Tuesday, 13 August 2013

Pakistan accuses Indian troops of firing across Kashmir border, killing civilian
Aug 13, 2013, MUZAFFARABAD, Pakistan // Pakistan accused Indian troops of firing shells across the disputed border in Kashmir yesterday that killed one civilian as tensions ran high in both countries after last week's killing of Indian soldiers set off a wave of skirmishes.
    Indian Border Security Force soldier Pawan Kumar lies in a hospital bed in The Government Medical College Hospital in Jammu on August 11, 2013, after being injured in firing on the border with Pakistan. The incident is the latest in a spate of recent cross-border skirmishes between the two nuclear-armed neighbours who have fought three wars since independence from the British rule in 1947, two over the Muslim-majority region of Kashmir.  Clashes flared along the 740-kilometre Line of Control (LoC) that divides Kashmir on August 6 when five Indian soldiers were ambushed and killed in the Poonch region. New Delhi blamed the attack on the Pakistan army. Islamabad denied involvement.
While tit-for-tat shelling and machine-gun fire are common along the LoC, the current round of fighting is one of the most intense since a ceasefire signed in 2003. There have been protests in both countries and rowdy scenes in India's parliament. Under pressure from the opposition, the Indian government has hinted at retaliation. A Pakistani army official said yesterday that a civilian was killed as a result of "unprovoked Indian shelling". Islamabad summoned India's deputy high commissioner to Pakistan to register its concern over the death, the Pakistani foreign office said.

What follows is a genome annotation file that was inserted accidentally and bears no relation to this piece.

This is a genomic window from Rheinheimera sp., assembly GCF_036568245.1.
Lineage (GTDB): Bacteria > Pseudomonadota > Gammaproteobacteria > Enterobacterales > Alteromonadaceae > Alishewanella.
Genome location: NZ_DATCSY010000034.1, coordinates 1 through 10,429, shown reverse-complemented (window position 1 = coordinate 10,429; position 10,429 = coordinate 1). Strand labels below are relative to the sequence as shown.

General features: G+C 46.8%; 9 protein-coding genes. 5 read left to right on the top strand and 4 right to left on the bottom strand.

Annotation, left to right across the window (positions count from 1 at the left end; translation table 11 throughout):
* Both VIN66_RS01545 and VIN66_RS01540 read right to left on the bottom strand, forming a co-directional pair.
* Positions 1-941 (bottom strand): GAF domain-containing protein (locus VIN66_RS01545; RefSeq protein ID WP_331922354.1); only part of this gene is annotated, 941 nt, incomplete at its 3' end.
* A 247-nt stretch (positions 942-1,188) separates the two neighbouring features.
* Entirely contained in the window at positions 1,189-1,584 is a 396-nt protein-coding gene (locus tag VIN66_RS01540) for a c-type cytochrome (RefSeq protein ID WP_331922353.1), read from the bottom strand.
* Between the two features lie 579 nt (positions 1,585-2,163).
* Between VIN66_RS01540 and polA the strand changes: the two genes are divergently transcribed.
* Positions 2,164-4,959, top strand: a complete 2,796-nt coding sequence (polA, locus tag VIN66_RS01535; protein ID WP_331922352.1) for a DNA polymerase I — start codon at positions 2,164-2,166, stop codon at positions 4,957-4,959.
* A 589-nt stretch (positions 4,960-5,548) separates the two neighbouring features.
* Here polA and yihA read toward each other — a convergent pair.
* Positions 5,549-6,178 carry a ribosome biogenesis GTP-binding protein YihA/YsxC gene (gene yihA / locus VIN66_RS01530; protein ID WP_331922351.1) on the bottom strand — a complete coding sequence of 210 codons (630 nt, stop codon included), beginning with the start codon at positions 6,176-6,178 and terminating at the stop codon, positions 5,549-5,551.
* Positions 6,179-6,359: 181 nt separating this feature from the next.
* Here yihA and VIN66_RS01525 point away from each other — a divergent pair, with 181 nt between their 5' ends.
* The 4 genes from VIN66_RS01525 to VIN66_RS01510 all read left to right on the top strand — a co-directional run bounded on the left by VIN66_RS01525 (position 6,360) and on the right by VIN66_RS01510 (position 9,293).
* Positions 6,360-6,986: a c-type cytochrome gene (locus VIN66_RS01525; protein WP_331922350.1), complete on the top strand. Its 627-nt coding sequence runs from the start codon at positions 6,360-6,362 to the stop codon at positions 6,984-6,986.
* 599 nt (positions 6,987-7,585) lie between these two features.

A spokesman for the Indian defence ministry offered a different version of events. He said Indian posts came under heavy mortar and automatic weapon fire overnight in the same area and that India "responded effectively". He said no damage or injuries were reported on the Indian side. The disputed Himalayan region was split between India and Pakistan in 1948 but they both claim it in its entirety. They have fought two of their three wars over Kashmir and India accuses Pakistan of supporting separatist rebels fighting its rule in its part of Kashmir since 1989. The two armies have been exchanging fire on the front line since last Tuesday, straining the ceasefire that has largely held for nearly a decade.
The Indian army patrolled an area close to Poonch on India's side of the fence yesterday after three people died in riots between Hindus and Muslims over the weekend.
A curfew was in place in eight of 10 districts of the Jammu region to contain the unrest. Authorities also blocked mobile data transmission services in the region. Sporadic protests and clashes with police continued yesterday. On Pakistan's side of the border, hundreds of people took to the street in Muzaffarabad, the capital of Pakistan-controlled Kashmir, accusing India of stepping up attacks. India and Pakistan have been trying to restart stalled peace talks, possibly as early as this month, as well as arrange a meeting between the Indian prime minister Manmohan Singh and his Pakistani counterpart, Nawaz Sharif, in New York in September.
Source: http://www.thenational.ae

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